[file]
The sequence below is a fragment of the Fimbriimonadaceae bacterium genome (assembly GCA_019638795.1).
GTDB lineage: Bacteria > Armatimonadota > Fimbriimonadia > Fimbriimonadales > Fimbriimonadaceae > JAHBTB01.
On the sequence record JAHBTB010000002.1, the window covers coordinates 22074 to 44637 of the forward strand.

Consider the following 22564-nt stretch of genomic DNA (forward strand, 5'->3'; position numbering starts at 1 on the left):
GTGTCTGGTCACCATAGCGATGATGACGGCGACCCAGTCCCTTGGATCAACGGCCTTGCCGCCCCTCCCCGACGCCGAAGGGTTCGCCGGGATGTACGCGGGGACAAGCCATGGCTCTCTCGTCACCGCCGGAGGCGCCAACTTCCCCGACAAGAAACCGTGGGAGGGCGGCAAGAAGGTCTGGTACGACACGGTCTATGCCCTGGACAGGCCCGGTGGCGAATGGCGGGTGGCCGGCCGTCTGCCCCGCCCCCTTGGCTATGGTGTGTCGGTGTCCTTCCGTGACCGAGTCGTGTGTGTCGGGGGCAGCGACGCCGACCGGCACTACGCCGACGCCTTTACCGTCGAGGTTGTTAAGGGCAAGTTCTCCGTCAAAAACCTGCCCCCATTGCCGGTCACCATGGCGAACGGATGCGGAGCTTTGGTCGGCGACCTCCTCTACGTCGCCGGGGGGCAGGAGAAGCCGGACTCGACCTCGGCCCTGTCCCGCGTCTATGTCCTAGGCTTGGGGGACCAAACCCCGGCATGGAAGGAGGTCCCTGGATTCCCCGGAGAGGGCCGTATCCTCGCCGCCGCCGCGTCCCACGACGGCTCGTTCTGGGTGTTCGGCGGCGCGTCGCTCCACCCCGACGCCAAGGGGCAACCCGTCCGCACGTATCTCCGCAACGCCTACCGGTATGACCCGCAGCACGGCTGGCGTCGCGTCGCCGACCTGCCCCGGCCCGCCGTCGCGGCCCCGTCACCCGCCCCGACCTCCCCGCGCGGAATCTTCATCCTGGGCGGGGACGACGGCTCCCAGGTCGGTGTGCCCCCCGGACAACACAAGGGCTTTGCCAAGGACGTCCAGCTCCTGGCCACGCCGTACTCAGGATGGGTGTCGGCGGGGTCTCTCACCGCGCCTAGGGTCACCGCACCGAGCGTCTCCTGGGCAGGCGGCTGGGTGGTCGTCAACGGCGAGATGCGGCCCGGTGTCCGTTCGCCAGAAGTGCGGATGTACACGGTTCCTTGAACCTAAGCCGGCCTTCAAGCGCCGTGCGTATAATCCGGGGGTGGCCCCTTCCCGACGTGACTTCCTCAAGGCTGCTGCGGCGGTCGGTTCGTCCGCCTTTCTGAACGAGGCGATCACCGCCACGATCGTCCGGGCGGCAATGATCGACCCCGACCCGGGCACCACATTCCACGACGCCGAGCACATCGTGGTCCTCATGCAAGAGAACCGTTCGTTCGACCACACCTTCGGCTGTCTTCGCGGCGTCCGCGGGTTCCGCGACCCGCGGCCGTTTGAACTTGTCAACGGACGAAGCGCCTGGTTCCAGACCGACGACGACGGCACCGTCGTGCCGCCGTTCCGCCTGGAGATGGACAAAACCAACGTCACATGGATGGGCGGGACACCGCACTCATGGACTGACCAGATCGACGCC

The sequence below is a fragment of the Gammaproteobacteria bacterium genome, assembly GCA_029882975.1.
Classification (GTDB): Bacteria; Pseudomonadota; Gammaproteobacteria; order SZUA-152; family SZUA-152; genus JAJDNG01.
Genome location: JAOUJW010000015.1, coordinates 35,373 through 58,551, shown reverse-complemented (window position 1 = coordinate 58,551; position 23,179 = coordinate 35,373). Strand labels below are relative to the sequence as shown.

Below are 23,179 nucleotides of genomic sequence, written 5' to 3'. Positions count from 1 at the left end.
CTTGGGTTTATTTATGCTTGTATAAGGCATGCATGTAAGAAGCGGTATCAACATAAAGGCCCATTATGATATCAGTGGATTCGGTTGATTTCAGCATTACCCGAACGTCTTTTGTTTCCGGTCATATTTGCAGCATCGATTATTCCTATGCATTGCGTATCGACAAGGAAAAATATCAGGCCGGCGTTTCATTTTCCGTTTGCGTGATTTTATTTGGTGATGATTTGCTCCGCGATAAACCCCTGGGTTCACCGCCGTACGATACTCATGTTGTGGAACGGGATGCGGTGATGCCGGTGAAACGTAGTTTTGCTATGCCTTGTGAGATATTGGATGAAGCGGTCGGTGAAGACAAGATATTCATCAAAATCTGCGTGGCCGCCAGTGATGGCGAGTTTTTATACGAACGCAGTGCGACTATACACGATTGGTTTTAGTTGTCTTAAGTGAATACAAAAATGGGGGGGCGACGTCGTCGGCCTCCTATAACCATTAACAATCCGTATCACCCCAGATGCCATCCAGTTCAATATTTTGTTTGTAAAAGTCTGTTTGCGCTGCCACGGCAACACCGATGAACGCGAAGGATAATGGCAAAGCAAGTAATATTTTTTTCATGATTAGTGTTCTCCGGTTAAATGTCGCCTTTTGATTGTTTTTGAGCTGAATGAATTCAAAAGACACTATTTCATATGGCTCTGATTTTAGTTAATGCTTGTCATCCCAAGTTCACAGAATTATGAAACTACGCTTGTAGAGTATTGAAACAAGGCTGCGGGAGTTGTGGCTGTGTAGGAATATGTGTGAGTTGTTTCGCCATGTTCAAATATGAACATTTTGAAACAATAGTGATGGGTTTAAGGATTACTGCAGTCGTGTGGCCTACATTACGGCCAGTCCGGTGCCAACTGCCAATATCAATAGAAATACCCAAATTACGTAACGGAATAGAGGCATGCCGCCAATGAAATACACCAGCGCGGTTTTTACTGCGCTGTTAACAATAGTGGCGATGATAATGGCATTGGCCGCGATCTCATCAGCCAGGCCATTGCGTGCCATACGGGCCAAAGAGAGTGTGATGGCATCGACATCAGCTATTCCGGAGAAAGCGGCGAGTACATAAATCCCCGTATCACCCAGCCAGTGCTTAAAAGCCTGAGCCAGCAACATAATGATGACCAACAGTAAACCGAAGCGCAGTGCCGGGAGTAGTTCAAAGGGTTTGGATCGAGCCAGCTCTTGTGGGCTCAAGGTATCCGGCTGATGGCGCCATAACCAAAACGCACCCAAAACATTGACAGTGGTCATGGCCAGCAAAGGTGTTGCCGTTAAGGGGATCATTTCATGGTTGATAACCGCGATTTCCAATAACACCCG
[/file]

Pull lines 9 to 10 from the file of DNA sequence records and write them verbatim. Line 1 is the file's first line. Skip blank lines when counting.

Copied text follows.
Below are 23,179 nucleotides of genomic sequence, written 5' to 3'. Positions count from 1 at the left end.
CTTGGGTTTATTTATGCTTGTATAAGGCATGCATGTAAGAAGCGGTATCAACATAAAGGCCCATTATGATATCAGTGGATTCGGTTGATTTCAGCATTACCCGAACGTCTTTTGTTTCCGGTCATATTTGCAGCATCGATTATTCCTATGCATTGCGTATCGACAAGGAAAAATATCAGGCCGGCGTTTCATTTTCCGTTTGCGTGATTTTATTTGGTGATGATTTGCTCCGCGATAAACCCCTGGGTTCACCGCCGTACGATACTCATGTTGTGGAACGGGATGCGGTGATGCCGGTGAAACGTAGTTTTGCTATGCCTTGTGAGATATTGGATGAAGCGGTCGGTGAAGACAAGATATTCATCAAAATCTGCGTGGCCGCCAGTGATGGCGAGTTTTTATACGAACGCAGTGCGACTATACACGATTGGTTTTAGTTGTCTTAAGTGAATACAAAAATGGGGGGGCGACGTCGTCGGCCTCCTATAACCATTAACAATCCGTATCACCCCAGATGCCATCCAGTTCAATATTTTGTTTGTAAAAGTCTGTTTGCGCTGCCACGGCAACACCGATGAACGCGAAGGATAATGGCAAAGCAAGTAATATTTTTTTCATGATTAGTGTTCTCCGGTTAAATGTCGCCTTTTGATTGTTTTTGAGCTGAATGAATTCAAAAGACACTATTTCATATGGCTCTGATTTTAGTTAATGCTTGTCATCCCAAGTTCACAGAATTATGAAACTACGCTTGTAGAGTATTGAAACAAGGCTGCGGGAGTTGTGGCTGTGTAGGAATATGTGTGAGTTGTTTCGCCATGTTCAAATATGAACATTTTGAAACAATAGTGATGGGTTTAAGGATTACTGCAGTCGTGTGGCCTACATTACGGCCAGTCCGGTGCCAACTGCCAATATCAATAGAAATACCCAAATTACGTAACGGAATAGAGGCATGCCGCCAATGAAATACACCAGCGCGGTTTTTACTGCGCTGTTAACAATAGTGGCGATGATAATGGCATTGGCCGCGATCTCATCAGCCAGGCCATTGCGTGCCATACGGGCCAAAGAGAGTGTGATGGCATCGACATCAGCTATTCCGGAGAAAGCGGCGAGTACATAAATCCCCGTATCACCCAGCCAGTGCTTAAAAGCCTGAGCCAGCAACATAATGATGACCAACAGTAAACCGAAGCGCAGTGCCGGGAGTAGTTCAAAGGGTTTGGATCGAGCCAGCTCTTGTGGGCTCAAGGTATCCGGCTGATGGCGCCATAACCAAAACGCACCCAAAACATTGACAGTGGTCATGGCCAGCAAAGGTGTTGCCGTTAAGGGGATCATTTCATGGTTGATAACCGCGATTTCCAATAACACCCG